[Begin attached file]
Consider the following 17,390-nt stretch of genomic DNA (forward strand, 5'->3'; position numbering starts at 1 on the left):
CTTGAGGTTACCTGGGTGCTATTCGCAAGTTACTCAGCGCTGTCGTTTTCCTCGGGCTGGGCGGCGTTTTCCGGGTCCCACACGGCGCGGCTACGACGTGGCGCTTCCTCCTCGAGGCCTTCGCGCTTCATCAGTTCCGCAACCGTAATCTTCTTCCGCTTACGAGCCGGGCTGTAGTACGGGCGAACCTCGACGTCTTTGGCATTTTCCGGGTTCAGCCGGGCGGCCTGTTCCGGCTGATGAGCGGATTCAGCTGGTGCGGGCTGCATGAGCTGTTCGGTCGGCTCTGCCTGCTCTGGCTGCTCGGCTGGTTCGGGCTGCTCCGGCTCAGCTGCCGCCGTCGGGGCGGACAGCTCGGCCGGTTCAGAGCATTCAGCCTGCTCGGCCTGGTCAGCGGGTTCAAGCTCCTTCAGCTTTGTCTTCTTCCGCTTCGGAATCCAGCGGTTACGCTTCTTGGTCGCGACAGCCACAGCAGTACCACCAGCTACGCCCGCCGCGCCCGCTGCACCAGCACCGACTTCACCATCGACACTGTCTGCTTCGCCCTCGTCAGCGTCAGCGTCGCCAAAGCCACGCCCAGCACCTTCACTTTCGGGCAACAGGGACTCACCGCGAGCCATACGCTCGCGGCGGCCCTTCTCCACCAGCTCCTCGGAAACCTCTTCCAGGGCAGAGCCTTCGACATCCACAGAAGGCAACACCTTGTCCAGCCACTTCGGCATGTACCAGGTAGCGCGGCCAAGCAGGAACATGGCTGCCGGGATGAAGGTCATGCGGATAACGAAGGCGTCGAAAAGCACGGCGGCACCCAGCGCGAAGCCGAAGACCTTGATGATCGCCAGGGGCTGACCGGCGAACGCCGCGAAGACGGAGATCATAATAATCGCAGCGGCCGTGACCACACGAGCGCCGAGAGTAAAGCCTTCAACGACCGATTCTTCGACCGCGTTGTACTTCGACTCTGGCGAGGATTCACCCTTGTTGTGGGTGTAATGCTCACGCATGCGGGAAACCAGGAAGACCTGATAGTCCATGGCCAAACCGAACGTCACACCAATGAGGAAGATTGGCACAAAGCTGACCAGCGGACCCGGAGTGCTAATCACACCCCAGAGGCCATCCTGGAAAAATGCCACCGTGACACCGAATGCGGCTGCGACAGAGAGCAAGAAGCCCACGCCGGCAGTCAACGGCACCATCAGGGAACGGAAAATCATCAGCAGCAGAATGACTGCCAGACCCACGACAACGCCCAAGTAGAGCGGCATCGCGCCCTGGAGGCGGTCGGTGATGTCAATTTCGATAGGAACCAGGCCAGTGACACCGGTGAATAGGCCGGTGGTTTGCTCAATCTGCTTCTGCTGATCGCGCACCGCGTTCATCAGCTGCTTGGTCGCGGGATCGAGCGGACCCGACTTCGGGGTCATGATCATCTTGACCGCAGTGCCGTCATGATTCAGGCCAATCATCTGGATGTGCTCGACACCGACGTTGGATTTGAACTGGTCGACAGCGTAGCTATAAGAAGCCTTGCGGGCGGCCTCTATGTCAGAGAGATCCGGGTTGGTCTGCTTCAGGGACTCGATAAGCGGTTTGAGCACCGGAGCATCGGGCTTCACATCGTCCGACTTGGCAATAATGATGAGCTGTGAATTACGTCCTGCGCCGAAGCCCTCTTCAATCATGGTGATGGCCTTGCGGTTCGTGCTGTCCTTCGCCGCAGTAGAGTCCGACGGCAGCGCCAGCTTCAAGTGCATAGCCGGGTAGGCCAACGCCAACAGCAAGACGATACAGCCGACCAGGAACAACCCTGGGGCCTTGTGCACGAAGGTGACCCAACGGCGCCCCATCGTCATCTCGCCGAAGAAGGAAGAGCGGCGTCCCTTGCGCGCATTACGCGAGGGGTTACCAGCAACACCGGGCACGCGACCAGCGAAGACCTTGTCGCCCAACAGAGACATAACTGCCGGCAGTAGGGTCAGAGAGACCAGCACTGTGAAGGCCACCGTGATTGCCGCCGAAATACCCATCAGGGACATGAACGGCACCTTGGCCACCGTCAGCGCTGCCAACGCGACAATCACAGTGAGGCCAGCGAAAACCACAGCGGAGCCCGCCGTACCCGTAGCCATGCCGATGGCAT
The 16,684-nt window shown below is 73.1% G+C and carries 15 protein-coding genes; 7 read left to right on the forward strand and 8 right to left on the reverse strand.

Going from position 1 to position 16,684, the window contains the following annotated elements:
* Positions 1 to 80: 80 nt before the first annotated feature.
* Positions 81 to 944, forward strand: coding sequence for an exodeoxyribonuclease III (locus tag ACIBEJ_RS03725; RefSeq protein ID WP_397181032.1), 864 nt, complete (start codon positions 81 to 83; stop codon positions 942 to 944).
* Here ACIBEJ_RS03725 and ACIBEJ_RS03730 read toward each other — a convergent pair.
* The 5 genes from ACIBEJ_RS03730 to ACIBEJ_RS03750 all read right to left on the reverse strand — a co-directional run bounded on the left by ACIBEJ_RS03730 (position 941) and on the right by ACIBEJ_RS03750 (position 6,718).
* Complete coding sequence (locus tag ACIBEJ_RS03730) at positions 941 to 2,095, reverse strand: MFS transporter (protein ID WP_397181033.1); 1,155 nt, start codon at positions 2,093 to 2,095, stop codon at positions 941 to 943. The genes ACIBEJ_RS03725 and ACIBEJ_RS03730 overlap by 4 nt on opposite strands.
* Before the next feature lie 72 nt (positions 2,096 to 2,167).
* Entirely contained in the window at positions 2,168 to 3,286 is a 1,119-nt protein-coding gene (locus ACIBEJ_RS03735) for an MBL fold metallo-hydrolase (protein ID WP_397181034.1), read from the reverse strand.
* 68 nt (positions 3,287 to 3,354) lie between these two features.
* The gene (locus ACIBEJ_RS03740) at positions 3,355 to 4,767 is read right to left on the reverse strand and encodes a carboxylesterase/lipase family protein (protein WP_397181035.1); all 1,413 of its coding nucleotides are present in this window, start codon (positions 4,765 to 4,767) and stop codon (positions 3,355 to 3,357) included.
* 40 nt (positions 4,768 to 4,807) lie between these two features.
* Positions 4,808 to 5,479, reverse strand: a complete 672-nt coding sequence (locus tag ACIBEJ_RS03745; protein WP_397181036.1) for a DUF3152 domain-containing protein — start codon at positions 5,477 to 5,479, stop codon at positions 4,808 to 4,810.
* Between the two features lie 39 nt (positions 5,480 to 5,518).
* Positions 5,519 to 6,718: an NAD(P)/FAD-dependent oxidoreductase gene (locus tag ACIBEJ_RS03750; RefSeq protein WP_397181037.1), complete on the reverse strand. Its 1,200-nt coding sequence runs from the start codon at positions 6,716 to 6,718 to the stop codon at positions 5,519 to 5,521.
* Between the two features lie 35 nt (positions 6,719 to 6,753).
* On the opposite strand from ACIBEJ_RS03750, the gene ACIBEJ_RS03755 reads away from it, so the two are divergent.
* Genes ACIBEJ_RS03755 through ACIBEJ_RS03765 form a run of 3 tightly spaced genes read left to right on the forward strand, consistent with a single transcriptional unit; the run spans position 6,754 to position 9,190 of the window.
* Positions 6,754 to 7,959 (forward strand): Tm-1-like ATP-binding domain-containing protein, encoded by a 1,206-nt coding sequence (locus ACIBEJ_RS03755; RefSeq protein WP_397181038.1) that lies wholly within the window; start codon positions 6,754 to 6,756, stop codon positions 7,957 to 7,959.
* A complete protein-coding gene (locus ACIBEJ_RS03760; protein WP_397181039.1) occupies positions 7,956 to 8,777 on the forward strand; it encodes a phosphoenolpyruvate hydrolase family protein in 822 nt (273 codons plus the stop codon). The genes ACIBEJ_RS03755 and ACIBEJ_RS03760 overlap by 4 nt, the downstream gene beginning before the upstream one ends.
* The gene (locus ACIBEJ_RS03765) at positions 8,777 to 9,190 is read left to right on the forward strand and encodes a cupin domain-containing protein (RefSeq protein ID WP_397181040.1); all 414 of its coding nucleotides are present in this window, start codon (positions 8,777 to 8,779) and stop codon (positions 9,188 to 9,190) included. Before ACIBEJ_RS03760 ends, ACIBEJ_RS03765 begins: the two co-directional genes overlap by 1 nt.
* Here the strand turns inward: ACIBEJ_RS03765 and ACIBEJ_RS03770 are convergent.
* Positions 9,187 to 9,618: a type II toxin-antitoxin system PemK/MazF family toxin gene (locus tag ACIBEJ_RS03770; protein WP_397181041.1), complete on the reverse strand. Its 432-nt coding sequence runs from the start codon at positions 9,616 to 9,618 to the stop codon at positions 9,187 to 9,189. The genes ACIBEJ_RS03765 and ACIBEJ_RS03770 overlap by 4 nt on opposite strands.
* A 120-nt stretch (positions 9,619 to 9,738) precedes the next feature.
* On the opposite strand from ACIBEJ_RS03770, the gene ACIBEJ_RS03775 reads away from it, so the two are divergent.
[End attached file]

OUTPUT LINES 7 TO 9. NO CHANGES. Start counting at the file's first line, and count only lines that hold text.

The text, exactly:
* Here ACIBEJ_RS03725 and ACIBEJ_RS03730 read toward each other — a convergent pair.
* The 5 genes from ACIBEJ_RS03730 to ACIBEJ_RS03750 all read right to left on the reverse strand — a co-directional run bounded on the left by ACIBEJ_RS03730 (position 941) and on the right by ACIBEJ_RS03750 (position 6,718).
* Complete coding sequence (locus tag ACIBEJ_RS03730) at positions 941 to 2,095, reverse strand: MFS transporter (protein ID WP_397181033.1); 1,155 nt, start codon at positions 2,093 to 2,095, stop codon at positions 941 to 943. The genes ACIBEJ_RS03725 and ACIBEJ_RS03730 overlap by 4 nt on opposite strands.